Immerse yourself with others who think differently as frequently as possible. Be inquisitive and value those who challenge your opinions. Avoid being defensive, and keep an open mind to understand other people’s perspectives with the expectation they may not be willing to change. If that’s the case, they are going to think that way regardless. The more information we have about dangerous thinking, the better we will be collectively equipped to contest it.
Challenge all of your assumptions, and others’
It’s more important than ever to fact check and think critically. Check your sources and investigate others. Where you see misinformation, share links that provide breadcrumbs to the truth. Don’t assume one set of values is right or better than any other. Understand where values converge and diverge, and keep an open mind.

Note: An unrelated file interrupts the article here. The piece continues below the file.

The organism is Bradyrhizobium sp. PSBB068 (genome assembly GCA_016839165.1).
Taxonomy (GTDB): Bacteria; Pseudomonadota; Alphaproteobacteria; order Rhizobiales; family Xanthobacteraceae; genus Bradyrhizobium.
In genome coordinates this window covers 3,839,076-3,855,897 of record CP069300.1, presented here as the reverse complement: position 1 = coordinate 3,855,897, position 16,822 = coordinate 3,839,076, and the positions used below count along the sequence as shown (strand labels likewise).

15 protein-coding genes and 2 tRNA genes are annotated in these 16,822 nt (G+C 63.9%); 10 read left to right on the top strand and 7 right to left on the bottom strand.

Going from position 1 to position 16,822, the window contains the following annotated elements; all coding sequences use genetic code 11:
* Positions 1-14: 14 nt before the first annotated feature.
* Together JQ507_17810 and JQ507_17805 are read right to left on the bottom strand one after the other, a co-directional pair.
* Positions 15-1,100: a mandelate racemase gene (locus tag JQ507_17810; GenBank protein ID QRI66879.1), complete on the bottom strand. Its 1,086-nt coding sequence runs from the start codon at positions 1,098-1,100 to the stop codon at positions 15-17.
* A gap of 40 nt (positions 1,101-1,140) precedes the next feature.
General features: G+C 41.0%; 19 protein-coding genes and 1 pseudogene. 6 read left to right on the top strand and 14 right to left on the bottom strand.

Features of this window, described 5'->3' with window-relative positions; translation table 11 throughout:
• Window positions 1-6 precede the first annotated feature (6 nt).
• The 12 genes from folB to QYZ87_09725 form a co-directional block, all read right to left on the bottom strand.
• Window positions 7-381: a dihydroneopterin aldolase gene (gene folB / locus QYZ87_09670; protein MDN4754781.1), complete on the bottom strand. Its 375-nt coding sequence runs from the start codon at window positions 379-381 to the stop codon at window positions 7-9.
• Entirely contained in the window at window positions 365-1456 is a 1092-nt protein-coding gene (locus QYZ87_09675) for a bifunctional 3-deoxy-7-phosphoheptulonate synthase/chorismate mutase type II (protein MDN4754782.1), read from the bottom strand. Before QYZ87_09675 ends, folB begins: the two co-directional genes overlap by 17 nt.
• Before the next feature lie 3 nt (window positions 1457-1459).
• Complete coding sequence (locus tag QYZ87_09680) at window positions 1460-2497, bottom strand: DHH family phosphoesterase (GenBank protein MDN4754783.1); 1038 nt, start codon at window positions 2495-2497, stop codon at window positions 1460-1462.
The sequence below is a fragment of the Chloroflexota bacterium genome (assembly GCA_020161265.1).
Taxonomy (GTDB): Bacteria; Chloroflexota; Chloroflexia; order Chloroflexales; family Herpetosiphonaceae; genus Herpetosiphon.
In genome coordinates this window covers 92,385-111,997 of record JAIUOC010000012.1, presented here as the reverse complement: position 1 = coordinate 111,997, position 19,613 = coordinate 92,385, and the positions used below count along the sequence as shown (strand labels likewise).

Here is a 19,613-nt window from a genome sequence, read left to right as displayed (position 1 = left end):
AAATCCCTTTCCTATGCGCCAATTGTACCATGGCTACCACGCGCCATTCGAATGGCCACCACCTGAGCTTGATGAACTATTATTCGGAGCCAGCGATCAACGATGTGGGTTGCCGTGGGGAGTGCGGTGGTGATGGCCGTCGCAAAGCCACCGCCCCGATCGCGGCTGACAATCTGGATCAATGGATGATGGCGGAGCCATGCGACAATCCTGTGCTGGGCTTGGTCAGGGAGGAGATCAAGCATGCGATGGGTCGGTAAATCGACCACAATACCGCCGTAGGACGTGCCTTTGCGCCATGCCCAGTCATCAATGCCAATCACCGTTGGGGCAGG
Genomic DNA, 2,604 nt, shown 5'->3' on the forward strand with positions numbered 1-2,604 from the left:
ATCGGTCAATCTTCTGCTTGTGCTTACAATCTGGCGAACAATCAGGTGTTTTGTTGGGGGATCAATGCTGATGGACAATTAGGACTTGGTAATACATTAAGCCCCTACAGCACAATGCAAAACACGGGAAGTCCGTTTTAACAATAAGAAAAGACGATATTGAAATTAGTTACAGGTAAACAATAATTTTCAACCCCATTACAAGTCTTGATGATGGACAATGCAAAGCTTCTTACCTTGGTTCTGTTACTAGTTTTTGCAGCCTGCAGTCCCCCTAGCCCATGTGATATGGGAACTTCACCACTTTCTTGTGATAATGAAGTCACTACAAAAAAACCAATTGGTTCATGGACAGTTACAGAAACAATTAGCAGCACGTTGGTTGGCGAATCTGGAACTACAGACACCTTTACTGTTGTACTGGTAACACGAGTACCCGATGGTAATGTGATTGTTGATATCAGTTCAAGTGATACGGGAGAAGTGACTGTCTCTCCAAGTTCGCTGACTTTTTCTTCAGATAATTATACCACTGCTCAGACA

Change the narrative
Challenge your own truths. You may be surprised by how much of our own narrative is ingrained by family, community, and the cultures we are born into. Changing our own narrative empowers us to be better individually, so we can contribute more as global, progressive thinkers, authors, friends and colleagues.
If we can accept our own mortality and fragility, we can be vulnerable, and we can better address the overhanging problems. It’s time we establish new shared beliefs that can percolate to the top of our collective consciousness for a larger purpose.